Syrians were startled as a video recording showing two cats getting a faux wedding in a pro-regime checkpoint went viral.
Taking place in a regime-held Old Damascus, the video is in abhorrent contrast with the 16 starved to death in besieged eastern Ghouta who died a few miles away from where the wedding was taped.
Ironically, the two cats were put on display under a Syrian flag.
Most Old Damascus neighborhoods are overrun by pro-regime militias.
Mimicking a human-styled clerical ceremony, the two cats were brought forward to a crowd of witnesses and before a long table filled with assorted sweets.
Iran-allied militias are known to reign over Bab Touma alongside a number of neighborhoods of the old city such as Amara, Joura, Al Amine, Al Kalasa, the area surrounding the Umayyad Mosque.
Their Authority over any area is cemented with military checkpoints at the gates of each neighborhood.
A dowry of a kilogram of beef was agreed upon, along with a prenuptial settlement stating that ‘Beauty- Zayzouna’ (the cat bride) is entitled to 1.5 kg of chicken should a divorce take place in the future.
Dance, chants and traditional rites were put out on display as the two pets tied the knot.
After arriving in luxury white car, the cat bride was ushered by an 'arada' band – a traditional musical group that sings and conducts sword fights during weddings and other celebrations.
‘Meow’ was the main chant going sarcastically note to note with trumpets and a full-fledged military thrown into the spectacle.
Troops lined up on each side of the road, making way for the cat bride.
Dozens of comments flooded the Facebook page on which the video was posted—most of which shared feelings of surprise mixed with timid denunciation.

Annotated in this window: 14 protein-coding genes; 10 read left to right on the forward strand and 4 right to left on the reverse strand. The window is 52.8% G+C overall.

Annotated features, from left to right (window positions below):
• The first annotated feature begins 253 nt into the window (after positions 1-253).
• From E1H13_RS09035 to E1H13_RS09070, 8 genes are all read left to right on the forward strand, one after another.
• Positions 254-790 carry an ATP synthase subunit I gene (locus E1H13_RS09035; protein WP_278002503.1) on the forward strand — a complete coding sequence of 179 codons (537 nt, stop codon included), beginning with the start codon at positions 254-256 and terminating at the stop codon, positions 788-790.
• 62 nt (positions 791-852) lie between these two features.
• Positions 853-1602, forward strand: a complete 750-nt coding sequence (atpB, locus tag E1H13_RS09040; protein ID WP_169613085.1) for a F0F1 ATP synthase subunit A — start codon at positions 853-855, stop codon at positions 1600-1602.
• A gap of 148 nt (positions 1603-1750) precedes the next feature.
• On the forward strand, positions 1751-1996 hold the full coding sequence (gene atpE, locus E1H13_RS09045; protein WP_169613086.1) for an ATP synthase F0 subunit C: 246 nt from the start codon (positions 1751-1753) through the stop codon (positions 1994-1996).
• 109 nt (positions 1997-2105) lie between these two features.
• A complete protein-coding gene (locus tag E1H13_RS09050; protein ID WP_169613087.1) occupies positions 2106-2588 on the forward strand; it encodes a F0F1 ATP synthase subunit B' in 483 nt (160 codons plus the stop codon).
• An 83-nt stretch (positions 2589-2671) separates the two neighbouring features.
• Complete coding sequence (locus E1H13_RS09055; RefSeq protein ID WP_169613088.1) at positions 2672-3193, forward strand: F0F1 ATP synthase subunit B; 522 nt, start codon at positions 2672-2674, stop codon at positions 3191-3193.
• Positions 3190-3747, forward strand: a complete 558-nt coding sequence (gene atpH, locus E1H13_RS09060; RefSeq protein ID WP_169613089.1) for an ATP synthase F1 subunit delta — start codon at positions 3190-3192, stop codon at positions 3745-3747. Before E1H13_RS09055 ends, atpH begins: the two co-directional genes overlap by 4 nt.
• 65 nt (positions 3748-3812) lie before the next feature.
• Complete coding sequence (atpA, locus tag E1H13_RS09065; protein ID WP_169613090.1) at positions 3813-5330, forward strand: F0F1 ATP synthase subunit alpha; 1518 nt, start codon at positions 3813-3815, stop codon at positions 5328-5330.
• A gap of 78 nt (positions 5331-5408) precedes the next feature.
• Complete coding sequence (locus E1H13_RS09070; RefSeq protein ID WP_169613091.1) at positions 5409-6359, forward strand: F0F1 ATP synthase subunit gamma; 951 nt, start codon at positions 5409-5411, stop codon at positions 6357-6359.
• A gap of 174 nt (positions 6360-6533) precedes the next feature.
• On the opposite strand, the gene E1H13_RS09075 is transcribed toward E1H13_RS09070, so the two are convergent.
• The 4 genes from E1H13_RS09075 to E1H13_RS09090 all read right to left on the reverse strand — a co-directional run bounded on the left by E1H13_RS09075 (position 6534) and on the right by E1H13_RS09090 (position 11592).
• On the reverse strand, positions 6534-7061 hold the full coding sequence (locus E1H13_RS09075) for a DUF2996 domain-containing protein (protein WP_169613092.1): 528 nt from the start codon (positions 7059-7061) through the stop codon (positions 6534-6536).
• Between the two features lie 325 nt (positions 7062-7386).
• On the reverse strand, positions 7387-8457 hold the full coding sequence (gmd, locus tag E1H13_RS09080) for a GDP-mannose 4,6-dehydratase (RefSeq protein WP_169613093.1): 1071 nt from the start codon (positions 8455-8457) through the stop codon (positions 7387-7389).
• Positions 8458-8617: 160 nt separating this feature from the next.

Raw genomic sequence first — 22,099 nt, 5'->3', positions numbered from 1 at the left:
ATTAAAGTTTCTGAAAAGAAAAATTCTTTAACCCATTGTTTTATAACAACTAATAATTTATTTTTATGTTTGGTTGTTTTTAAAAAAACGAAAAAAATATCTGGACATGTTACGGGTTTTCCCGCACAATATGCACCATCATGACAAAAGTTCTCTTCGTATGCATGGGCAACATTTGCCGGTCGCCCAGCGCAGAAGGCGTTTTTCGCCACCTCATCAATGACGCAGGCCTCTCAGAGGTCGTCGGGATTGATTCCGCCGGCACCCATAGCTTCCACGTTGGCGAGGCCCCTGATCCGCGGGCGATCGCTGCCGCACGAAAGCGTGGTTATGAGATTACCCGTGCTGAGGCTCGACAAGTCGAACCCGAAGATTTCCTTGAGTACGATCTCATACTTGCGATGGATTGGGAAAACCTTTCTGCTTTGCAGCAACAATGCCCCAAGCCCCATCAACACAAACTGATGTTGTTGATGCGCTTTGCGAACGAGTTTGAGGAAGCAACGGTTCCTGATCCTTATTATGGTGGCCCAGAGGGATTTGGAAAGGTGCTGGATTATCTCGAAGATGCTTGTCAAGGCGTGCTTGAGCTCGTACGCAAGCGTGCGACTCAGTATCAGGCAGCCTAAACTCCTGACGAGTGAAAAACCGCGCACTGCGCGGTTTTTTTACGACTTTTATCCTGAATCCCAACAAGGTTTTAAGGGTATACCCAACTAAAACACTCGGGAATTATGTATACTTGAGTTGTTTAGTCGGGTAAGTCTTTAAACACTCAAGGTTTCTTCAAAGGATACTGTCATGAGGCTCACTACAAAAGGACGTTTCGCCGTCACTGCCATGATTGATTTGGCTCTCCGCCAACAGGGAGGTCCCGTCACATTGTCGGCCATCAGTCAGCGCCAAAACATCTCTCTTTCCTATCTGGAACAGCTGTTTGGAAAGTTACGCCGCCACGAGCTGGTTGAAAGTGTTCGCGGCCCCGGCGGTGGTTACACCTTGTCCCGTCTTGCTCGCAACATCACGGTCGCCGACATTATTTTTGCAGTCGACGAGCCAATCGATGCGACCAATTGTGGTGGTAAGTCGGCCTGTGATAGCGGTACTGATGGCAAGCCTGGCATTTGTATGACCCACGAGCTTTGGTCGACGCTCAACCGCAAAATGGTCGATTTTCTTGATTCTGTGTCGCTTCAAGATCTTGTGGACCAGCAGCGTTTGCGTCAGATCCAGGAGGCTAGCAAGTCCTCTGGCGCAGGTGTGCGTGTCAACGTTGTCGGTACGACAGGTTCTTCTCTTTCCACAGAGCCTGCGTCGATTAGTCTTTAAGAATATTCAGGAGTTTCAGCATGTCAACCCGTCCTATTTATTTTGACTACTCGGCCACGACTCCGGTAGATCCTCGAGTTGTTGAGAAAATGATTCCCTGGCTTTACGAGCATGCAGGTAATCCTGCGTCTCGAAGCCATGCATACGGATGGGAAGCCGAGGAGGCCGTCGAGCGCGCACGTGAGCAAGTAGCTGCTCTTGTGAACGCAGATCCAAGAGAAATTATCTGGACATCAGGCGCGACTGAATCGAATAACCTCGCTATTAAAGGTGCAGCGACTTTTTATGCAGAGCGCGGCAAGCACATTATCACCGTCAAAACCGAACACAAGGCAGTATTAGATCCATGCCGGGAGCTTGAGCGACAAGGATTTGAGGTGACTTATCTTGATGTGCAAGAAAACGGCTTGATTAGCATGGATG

This came at a time when the battles continue to rip through a neighborhood east of Damascus near Bab Touma, in addition to a ravaged and besieged Gouta.
At least 16 people have died while waiting for medical evacuation from Syria's besieged Eastern Ghouta region, the United Nations had reported.
Jan Egeland, head of the UN's humanitarian taskforce for Syria, said a list put together several months ago of nearly 500 civilians in desperate need of evacuation was rapidly shrinking.
"That number is going down, not because we are evacuating people, but because they are dying," he told reporters in Geneva.
"We have confirmation of 16 having died on these lists since they were resubmitted in November, and it is probably higher," he said, highlighting the case of a baby who died on December 14, as the latest round of Syria peace talks in Geneva ended in failure.
"I fear there will be many more. During this Christmas and holiday season, there will be more deaths unless we get evacuation going," he said.
The Eastern Ghouta region, near the Syrian capital Damascus, is one of the last strongholds of rebels fighting the forces of Bashar al-Assad.
Egeland said evacuations and efforts to bring aid into the region had been blocked by a lack of authorisations from the Syrian authorities.
"This has to end," he said.
"How can we take Christmas and holidays in safety and in peace... while the most innocent in this conflict... are dying?"
They are dying, he said, "not because there was not relief, not because there were not people willing to go there... but because they were part of a power play between mostly well-fed men with power and with guns."